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Around The Sun: 3 - Rules Of The Road In Asia

Steve Harrison takes us on another hair-raising journey into the psyche of Vietnamese drivers and motorcycle riders.

Just remember, the aim when negotiating Eastern roads is to increase your heart rate. Thatís good exercise!


There are so many motorcycles flying backwards and forwards on the streets of Vietnam that occasional touches are inevitable. Asians have a different perspective of personal space so brushing against and touching are not near misses. Even if a motorbike is coming at you on the wrong side of the road and clips your mirrors as he dashes past it is not a near miss - and by the way thatís another good reason to get those pesky mirrors pointed inwards, at you, and not out to see traffic behind you.

Mirrors can and often do touch. Foot stands also. Tyres can butt into each other, but none of these are considered near misses.

For a near miss to occur both parties must fall off and then be able under their own steam to get back up again.

Whilst weíre on this subject a lot of incidents happen at night. Strangely enough a lot of Vietnamese people believe that driving without your lights on uses less petrol and the object is after all to get there quickly and use as little petrol as possible. I do not know many streets or roads that are illuminated at night.

It is not unusual to be driving along late at night and have an encounter with an unseen vehicle that seemingly springs to life out the inky blackness of the countryside and then disappears just as magically. One night driving home, just north of my home in Hoi An a guy clipped my mirror at high speed as he came out of a side street, oblivious to any other road user. He was on the wrong side of the road after making the turn way too fast and I recall clearly seeing the whites of his, and his passengerís, alarmed eyes.

Mix all Iíve said with the tendency of Vietnamese males to drink copious amounts of alcohol and you have the potential for road carnage.

Of course after near misses we think of hits. Suffice it to say that in the event of a hit, if your white it is your fault. If your not itís all about those ancestors again, so itís back to the temple.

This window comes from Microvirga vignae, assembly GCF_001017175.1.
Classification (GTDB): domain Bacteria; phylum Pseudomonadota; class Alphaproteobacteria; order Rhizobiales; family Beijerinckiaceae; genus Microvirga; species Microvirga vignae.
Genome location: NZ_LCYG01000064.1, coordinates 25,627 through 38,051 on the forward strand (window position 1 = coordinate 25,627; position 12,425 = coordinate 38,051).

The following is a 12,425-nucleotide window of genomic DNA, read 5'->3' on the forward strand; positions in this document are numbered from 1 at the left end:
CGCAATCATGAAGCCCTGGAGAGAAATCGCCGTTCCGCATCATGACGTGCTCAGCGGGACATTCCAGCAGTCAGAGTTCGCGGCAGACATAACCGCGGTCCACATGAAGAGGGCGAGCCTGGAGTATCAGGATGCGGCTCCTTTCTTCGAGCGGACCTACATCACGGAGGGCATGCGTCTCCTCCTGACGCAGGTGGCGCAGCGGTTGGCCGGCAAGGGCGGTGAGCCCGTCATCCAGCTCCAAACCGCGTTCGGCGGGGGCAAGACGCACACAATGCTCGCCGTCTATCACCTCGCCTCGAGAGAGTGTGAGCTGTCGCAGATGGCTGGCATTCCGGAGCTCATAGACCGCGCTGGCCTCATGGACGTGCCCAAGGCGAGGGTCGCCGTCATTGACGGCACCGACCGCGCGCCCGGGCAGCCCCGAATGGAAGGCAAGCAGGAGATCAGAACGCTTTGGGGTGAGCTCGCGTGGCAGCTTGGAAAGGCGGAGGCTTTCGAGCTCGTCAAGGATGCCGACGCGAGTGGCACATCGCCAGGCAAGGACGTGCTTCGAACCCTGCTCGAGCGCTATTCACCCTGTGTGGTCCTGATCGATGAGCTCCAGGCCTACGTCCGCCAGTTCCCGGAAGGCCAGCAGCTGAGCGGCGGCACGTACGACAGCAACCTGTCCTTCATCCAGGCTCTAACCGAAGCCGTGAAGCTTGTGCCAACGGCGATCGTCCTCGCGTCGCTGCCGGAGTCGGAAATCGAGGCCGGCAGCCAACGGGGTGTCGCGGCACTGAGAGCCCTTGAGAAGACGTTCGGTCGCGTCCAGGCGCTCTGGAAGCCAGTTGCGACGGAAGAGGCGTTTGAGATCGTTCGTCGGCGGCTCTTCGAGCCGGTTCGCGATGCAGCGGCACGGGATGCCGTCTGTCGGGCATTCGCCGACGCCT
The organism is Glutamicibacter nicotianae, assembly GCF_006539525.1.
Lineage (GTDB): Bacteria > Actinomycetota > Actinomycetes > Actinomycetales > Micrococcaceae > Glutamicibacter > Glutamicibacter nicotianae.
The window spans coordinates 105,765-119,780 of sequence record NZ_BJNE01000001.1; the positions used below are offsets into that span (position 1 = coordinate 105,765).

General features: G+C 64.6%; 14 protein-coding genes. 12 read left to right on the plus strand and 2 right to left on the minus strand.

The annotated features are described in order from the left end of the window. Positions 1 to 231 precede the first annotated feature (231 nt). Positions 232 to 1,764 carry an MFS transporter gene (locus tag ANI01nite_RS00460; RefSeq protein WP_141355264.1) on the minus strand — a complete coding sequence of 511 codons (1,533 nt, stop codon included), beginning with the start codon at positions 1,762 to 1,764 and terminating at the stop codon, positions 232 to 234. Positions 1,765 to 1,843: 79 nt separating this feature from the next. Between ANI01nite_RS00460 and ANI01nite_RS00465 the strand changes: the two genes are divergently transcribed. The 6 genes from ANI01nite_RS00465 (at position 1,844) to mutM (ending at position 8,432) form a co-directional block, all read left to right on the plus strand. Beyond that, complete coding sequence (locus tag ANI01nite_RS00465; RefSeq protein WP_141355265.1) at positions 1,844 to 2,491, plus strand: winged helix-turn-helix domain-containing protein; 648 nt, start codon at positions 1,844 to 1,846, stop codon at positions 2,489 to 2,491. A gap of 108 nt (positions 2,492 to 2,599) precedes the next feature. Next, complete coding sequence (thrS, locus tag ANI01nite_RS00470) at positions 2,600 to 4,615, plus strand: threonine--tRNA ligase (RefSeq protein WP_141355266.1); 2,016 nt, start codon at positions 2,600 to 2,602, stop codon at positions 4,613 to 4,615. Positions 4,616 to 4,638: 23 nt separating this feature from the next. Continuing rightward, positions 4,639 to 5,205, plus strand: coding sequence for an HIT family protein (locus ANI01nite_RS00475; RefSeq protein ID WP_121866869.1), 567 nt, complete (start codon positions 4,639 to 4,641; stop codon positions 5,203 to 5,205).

Sooner or later everyone wants to turn off to the right or to the left. Changing direction is an art form.

Here for instance is the procedure Vietnamese-style for turning right. Remember, in Vietnam most folk drive on the right hand side of the road. (Notice, I say most). To turn right it is essential to move into the centre of the road. You must then accelerate, overtaking as many vehicles as possible before reaching the road into which you wish to turn. Remember, it is mandatory that you should not look in your rear view mirror. To do so might upset Buddha. At the turn-off you are required to cut in front of traffic you have just overtaken, causing other drivers to brake hard as you make your manoeuvre as would a racing motorcyclist. Bystanders, particularly females, will admire your skill. You may even find yourself desired as a possible mate.

Follow a similar procedure when turning left. It is vital to get into the middle of the road, to overtake, to shock or force other drivers to slow down, or even lose control. Remember never to glance round to see what effect you are having on other drivers or riders.
When overtaking be sure to glance in your rear view mirrors. These should be positioned so that you can only see your own reflection. It is important to look cool while riding or driving.

Now, regardless of whether anyone is about to overtake you, swing out hard into the oncoming traffic, then swing back again, just failing to be collected by that oncoming bus. Keep on swinging back and forth, leaning the bike hard over from side to side. With practise a good overtaker gets within his skin-width of on-coming vehicles.

The aim when riding or driving is to achieve a faster heart rate. Thatís good exercise.

The most important thing is never to use indicators or heed oncoming traffic. That would obviously display a distrust of the gods you worship.


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